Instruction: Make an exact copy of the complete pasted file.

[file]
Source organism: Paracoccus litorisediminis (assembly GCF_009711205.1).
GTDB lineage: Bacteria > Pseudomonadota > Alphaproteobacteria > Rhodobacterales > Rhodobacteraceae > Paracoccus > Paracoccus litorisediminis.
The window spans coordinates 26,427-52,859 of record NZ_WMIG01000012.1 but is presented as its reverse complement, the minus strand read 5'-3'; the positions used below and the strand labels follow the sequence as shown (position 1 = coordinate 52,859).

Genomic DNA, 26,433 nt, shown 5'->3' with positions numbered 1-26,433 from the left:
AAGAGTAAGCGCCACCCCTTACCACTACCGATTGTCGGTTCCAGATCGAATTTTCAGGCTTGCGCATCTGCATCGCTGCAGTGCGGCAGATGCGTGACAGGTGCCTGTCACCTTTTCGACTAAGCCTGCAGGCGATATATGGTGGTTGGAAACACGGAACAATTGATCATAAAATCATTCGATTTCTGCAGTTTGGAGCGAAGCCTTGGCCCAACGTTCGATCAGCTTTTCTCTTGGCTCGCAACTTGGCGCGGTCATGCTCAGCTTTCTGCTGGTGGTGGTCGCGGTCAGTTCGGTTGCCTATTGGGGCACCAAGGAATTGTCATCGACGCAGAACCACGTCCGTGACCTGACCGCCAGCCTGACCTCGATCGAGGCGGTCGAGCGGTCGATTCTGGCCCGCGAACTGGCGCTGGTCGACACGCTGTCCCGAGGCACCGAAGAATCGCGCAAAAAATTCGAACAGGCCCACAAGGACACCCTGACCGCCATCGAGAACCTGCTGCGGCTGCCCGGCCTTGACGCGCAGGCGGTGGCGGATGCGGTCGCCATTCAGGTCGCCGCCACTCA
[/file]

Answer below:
Source organism: Paracoccus litorisediminis (assembly GCF_009711205.1).
GTDB lineage: Bacteria > Pseudomonadota > Alphaproteobacteria > Rhodobacterales > Rhodobacteraceae > Paracoccus > Paracoccus litorisediminis.
The window spans coordinates 26,427-52,859 of record NZ_WMIG01000012.1 but is presented as its reverse complement, the minus strand read 5'-3'; the positions used below and the strand labels follow the sequence as shown (position 1 = coordinate 52,859).

Genomic DNA, 26,433 nt, shown 5'->3' with positions numbered 1-26,433 from the left:
AAGAGTAAGCGCCACCCCTTACCACTACCGATTGTCGGTTCCAGATCGAATTTTCAGGCTTGCGCATCTGCATCGCTGCAGTGCGGCAGATGCGTGACAGGTGCCTGTCACCTTTTCGACTAAGCCTGCAGGCGATATATGGTGGTTGGAAACACGGAACAATTGATCATAAAATCATTCGATTTCTGCAGTTTGGAGCGAAGCCTTGGCCCAACGTTCGATCAGCTTTTCTCTTGGCTCGCAACTTGGCGCGGTCATGCTCAGCTTTCTGCTGGTGGTGGTCGCGGTCAGTTCGGTTGCCTATTGGGGCACCAAGGAATTGTCATCGACGCAGAACCACGTCCGTGACCTGACCGCCAGCCTGACCTCGATCGAGGCGGTCGAGCGGTCGATTCTGGCCCGCGAACTGGCGCTGGTCGACACGCTGTCCCGAGGCACCGAAGAATCGCGCAAAAAATTCGAACAGGCCCACAAGGACACCCTGACCGCCATCGAGAACCTGCTGCGGCTGCCCGGCCTTGACGCGCAGGCGGTGGCGGATGCGGTCGCCATTCAGGTCGCCGCCACTCA